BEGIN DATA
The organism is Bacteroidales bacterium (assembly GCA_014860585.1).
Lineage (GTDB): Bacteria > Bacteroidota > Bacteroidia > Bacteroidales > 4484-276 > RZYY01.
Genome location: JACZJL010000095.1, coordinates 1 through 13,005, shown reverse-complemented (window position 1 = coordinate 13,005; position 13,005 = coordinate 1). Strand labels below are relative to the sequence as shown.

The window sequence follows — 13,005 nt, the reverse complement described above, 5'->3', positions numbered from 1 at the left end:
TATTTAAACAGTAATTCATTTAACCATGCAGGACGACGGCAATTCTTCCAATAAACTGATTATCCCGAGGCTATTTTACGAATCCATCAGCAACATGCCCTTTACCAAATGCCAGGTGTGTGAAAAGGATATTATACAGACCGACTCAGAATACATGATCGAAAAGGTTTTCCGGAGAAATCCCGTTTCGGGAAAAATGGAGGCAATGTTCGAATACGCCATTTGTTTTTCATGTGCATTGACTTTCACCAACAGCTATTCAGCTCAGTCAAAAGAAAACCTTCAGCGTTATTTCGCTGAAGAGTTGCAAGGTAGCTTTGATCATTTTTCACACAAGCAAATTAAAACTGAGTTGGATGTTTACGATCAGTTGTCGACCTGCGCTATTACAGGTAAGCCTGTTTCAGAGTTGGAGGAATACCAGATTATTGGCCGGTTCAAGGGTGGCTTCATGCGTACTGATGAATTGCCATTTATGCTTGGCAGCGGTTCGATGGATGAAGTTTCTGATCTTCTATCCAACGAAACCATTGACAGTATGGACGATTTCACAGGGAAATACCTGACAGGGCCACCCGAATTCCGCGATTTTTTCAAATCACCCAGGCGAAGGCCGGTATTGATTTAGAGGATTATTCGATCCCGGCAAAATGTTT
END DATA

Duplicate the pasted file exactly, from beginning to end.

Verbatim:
The organism is Bacteroidales bacterium (assembly GCA_014860585.1).
Lineage (GTDB): Bacteria > Bacteroidota > Bacteroidia > Bacteroidales > 4484-276 > RZYY01.
Genome location: JACZJL010000095.1, coordinates 1 through 13,005, shown reverse-complemented (window position 1 = coordinate 13,005; position 13,005 = coordinate 1). Strand labels below are relative to the sequence as shown.

The window sequence follows — 13,005 nt, the reverse complement described above, 5'->3', positions numbered from 1 at the left end:
TATTTAAACAGTAATTCATTTAACCATGCAGGACGACGGCAATTCTTCCAATAAACTGATTATCCCGAGGCTATTTTACGAATCCATCAGCAACATGCCCTTTACCAAATGCCAGGTGTGTGAAAAGGATATTATACAGACCGACTCAGAATACATGATCGAAAAGGTTTTCCGGAGAAATCCCGTTTCGGGAAAAATGGAGGCAATGTTCGAATACGCCATTTGTTTTTCATGTGCATTGACTTTCACCAACAGCTATTCAGCTCAGTCAAAAGAAAACCTTCAGCGTTATTTCGCTGAAGAGTTGCAAGGTAGCTTTGATCATTTTTCACACAAGCAAATTAAAACTGAGTTGGATGTTTACGATCAGTTGTCGACCTGCGCTATTACAGGTAAGCCTGTTTCAGAGTTGGAGGAATACCAGATTATTGGCCGGTTCAAGGGTGGCTTCATGCGTACTGATGAATTGCCATTTATGCTTGGCAGCGGTTCGATGGATGAAGTTTCTGATCTTCTATCCAACGAAACCATTGACAGTATGGACGATTTCACAGGGAAATACCTGACAGGGCCACCCGAATTCCGCGATTTTTTCAAATCACCCAGGCGAAGGCCGGTATTGATTTAGAGGATTATTCGATCCCGGCAAAATGTTT